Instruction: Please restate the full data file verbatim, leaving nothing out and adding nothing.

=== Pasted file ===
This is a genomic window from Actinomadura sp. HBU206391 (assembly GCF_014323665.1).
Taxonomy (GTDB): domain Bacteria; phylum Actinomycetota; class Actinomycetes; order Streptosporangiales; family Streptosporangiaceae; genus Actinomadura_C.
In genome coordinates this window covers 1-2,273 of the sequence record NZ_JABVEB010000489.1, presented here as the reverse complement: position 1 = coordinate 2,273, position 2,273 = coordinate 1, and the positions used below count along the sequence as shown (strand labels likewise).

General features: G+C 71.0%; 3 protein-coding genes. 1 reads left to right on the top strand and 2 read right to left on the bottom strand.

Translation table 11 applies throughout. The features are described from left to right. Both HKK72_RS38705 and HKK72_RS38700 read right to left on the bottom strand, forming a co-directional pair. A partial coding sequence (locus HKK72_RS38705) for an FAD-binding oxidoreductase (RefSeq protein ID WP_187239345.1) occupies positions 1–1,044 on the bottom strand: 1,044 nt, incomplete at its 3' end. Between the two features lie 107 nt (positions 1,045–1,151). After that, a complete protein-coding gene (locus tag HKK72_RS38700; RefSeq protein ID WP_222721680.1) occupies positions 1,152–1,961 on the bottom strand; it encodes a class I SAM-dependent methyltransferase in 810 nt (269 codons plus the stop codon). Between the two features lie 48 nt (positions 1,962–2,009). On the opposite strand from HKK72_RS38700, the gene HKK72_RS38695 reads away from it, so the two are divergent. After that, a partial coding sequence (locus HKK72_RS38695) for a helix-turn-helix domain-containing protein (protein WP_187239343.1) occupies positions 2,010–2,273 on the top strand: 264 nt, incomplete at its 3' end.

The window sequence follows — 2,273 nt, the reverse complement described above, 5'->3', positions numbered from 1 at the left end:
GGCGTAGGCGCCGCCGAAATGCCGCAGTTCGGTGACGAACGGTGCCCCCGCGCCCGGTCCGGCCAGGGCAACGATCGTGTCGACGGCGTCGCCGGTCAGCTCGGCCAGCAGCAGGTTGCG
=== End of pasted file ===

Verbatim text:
This is a genomic window from Actinomadura sp. HBU206391 (assembly GCF_014323665.1).
Taxonomy (GTDB): domain Bacteria; phylum Actinomycetota; class Actinomycetes; order Streptosporangiales; family Streptosporangiaceae; genus Actinomadura_C.
In genome coordinates this window covers 1-2,273 of the sequence record NZ_JABVEB010000489.1, presented here as the reverse complement: position 1 = coordinate 2,273, position 2,273 = coordinate 1, and the positions used below count along the sequence as shown (strand labels likewise).

General features: G+C 71.0%; 3 protein-coding genes. 1 reads left to right on the top strand and 2 read right to left on the bottom strand.

Translation table 11 applies throughout. The features are described from left to right. Both HKK72_RS38705 and HKK72_RS38700 read right to left on the bottom strand, forming a co-directional pair. A partial coding sequence (locus HKK72_RS38705) for an FAD-binding oxidoreductase (RefSeq protein ID WP_187239345.1) occupies positions 1–1,044 on the bottom strand: 1,044 nt, incomplete at its 3' end. Between the two features lie 107 nt (positions 1,045–1,151). After that, a complete protein-coding gene (locus tag HKK72_RS38700; RefSeq protein ID WP_222721680.1) occupies positions 1,152–1,961 on the bottom strand; it encodes a class I SAM-dependent methyltransferase in 810 nt (269 codons plus the stop codon). Between the two features lie 48 nt (positions 1,962–2,009). On the opposite strand from HKK72_RS38700, the gene HKK72_RS38695 reads away from it, so the two are divergent. After that, a partial coding sequence (locus HKK72_RS38695) for a helix-turn-helix domain-containing protein (protein WP_187239343.1) occupies positions 2,010–2,273 on the top strand: 264 nt, incomplete at its 3' end.

The window sequence follows — 2,273 nt, the reverse complement described above, 5'->3', positions numbered from 1 at the left end:
GGCGTAGGCGCCGCCGAAATGCCGCAGTTCGGTGACGAACGGTGCCCCCGCGCCCGGTCCGGCCAGGGCAACGATCGTGTCGACGGCGTCGCCGGTCAGCTCGGCCAGCAGCAGGTTGCG